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daily harvest

A couple of years ago, Rob got serious about planting a garden. He planted a long row of blackberries, another long row of table grapes and 10 fruit trees. Sounds like we are fruitarians. Last year we got our first harvest of blackberries. We ended up with about 3 1-gallon bags. Every day, we would go out and pick the ripe blackberries, wash and dry them, then put them in the freezer. At the end of the harvest, we made jam.

We will be overrun with blackberries this year. We have only begun harvesting and already have one-and-one-half bags of berries. We will have table grapes for the first time. And our peach and plum and fig trees are producing for the first time as well.

Rob and I divide the labor. He is the gardener. I am the preserver. I will make jam and juice, freeze berries and save them to make into cobbler, and experiment with fig jam which I hope to turn into homemade fig newtons.

Picking blackberries is dangerous business. The bushes are covered in thorns. They make you work for the privilege. My arms are covered in scratches and itch. There is a science to blackberry picking as well. A berry is ready to pick when it is black and has lost its sheen.  The berries also release easily from the vine when they are fully ripe. Be patient.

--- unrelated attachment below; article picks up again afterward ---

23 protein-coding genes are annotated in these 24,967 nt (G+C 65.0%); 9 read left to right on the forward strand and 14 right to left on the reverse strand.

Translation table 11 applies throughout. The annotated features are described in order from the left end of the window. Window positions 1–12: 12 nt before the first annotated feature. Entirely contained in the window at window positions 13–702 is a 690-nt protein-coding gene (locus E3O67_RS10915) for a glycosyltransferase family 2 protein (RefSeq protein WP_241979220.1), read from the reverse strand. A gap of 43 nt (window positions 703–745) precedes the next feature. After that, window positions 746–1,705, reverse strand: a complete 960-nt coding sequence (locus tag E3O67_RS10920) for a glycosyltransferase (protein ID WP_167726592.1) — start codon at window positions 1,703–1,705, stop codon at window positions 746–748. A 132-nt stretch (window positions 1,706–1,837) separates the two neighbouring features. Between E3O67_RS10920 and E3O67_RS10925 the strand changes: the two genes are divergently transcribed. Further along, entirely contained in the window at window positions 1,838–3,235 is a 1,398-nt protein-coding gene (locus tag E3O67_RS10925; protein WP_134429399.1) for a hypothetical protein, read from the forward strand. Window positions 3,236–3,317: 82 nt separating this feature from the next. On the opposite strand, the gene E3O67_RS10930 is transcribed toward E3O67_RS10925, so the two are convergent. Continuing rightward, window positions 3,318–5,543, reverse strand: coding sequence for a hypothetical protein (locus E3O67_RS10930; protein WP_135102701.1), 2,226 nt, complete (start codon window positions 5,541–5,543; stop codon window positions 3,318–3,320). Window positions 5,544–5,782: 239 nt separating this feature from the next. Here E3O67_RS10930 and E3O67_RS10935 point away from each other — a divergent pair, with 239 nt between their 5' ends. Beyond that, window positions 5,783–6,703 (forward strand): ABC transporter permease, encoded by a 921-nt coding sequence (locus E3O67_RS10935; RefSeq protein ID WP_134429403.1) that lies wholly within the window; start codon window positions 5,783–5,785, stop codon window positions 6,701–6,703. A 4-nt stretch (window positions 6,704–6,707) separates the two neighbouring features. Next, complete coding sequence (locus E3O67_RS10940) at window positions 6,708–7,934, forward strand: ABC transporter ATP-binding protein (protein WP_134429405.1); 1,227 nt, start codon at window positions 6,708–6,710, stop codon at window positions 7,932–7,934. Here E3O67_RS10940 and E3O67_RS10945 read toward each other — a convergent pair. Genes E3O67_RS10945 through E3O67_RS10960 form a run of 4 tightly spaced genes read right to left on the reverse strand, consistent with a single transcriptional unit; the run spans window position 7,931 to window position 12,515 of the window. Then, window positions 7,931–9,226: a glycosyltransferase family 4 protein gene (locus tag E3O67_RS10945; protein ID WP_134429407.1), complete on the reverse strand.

When I was a girl, my father took us to visit my grandmother in Pennsylvania. Our visits were in August. If you have been in Pennsylvania in August, you know that it is hot and muggy. The air feels heavy and there is a constant hum of cicadas. My grandmother’s car did not have air conditioning. Because it was necessary for my father to visit the family scattered across the state, we would ride for hours through the sultry, summer countryside in the backseat of that car, the hot air blowing through the windows, our bare arms and legs sticking to the vinyl seats. It was miserable.

But. If we were lucky, we would pass blackberries. There, at the side of the road. Free! What a novelty! I grew up in Southern California. Blackberries did not grow wild at the side of the road in Los Angeles. So we would stop and pick and eat, then climb, sticky and purple, back into the car.

When my daughters were young, their grandparents lived in Amagansett. If we visited in August, we could find ripe blackberries growing along the railroad tracks. One of Rob’s favorite pastimes in Amagansett was walking along the tracks. We would grab buckets and instruct the girls on train avoidance and go pick berries.

Picking berries that you grow yourself doesn’t engender the same sort of thrill…the excitement of scoring on nature’s generosity. But… the jam and cobbler taste just as good.